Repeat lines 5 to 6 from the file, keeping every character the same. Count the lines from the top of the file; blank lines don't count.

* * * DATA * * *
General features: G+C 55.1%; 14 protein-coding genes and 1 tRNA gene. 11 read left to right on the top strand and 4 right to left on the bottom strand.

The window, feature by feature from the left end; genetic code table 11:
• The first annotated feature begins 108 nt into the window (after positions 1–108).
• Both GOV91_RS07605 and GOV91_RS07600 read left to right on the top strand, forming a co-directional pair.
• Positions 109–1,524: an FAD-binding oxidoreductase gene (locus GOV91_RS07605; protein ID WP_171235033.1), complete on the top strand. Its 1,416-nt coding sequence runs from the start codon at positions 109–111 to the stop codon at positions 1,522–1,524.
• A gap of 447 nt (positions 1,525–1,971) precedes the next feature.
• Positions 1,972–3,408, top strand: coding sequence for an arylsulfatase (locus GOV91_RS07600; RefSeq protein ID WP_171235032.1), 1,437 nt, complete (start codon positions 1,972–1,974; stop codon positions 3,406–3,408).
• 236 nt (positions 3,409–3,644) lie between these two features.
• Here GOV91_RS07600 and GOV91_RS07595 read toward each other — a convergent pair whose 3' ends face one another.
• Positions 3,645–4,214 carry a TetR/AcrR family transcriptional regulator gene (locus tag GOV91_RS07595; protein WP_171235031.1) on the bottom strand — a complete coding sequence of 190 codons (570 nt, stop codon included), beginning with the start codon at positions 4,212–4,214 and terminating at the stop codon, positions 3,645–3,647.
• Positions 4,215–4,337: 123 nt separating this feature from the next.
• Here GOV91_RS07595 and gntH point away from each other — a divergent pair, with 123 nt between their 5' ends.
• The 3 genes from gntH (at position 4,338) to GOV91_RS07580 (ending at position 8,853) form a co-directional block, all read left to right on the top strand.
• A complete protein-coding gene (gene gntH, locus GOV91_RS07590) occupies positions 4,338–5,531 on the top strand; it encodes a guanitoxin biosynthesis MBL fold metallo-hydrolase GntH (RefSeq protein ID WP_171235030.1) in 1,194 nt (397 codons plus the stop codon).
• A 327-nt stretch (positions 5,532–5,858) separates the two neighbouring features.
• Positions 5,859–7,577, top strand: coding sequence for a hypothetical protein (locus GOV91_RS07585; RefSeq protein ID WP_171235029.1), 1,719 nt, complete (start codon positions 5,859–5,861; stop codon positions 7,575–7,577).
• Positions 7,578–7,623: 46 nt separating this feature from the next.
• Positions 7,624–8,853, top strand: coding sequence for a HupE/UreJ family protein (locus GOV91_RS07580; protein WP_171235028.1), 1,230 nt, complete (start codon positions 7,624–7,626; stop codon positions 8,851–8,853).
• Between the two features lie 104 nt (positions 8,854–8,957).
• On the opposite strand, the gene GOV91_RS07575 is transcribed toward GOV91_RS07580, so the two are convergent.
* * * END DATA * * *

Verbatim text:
• Positions 109–1,524: an FAD-binding oxidoreductase gene (locus GOV91_RS07605; protein ID WP_171235033.1), complete on the top strand. Its 1,416-nt coding sequence runs from the start codon at positions 109–111 to the stop codon at positions 1,522–1,524.
• A gap of 447 nt (positions 1,525–1,971) precedes the next feature.